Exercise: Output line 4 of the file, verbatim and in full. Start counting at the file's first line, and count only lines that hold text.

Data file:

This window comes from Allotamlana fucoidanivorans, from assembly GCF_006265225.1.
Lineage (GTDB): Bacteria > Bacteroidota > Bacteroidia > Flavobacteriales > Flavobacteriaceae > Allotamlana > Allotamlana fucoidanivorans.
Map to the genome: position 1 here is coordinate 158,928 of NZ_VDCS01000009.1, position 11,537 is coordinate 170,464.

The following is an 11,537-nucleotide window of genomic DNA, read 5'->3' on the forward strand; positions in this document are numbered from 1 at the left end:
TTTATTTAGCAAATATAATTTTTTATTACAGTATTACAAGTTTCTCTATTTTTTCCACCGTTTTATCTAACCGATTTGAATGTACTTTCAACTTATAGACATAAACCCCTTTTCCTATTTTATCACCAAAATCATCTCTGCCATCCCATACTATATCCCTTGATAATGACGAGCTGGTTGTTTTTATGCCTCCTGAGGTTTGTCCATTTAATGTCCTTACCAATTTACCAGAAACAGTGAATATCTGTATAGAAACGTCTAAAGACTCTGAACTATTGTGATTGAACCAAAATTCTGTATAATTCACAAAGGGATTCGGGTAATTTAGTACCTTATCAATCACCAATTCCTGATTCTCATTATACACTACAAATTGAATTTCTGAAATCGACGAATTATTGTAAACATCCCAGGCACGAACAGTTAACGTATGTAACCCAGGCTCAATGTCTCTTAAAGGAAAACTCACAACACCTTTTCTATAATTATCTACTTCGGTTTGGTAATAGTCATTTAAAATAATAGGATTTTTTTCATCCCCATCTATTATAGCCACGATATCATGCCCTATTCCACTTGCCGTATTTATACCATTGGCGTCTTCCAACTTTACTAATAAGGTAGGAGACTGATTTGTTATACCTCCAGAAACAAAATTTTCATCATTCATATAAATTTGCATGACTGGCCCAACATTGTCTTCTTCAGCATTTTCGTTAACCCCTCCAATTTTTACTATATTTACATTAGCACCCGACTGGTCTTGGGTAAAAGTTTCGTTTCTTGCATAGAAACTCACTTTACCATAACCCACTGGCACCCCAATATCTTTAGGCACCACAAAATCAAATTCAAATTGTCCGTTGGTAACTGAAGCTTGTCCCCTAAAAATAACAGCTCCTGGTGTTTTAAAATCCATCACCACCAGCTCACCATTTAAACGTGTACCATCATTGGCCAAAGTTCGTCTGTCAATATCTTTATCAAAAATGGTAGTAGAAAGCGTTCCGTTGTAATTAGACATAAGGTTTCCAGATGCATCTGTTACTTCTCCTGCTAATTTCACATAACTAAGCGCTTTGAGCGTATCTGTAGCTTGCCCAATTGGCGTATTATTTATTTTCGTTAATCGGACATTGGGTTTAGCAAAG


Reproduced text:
The following is an 11,537-nucleotide window of genomic DNA, read 5'->3' on the forward strand; positions in this document are numbered from 1 at the left end: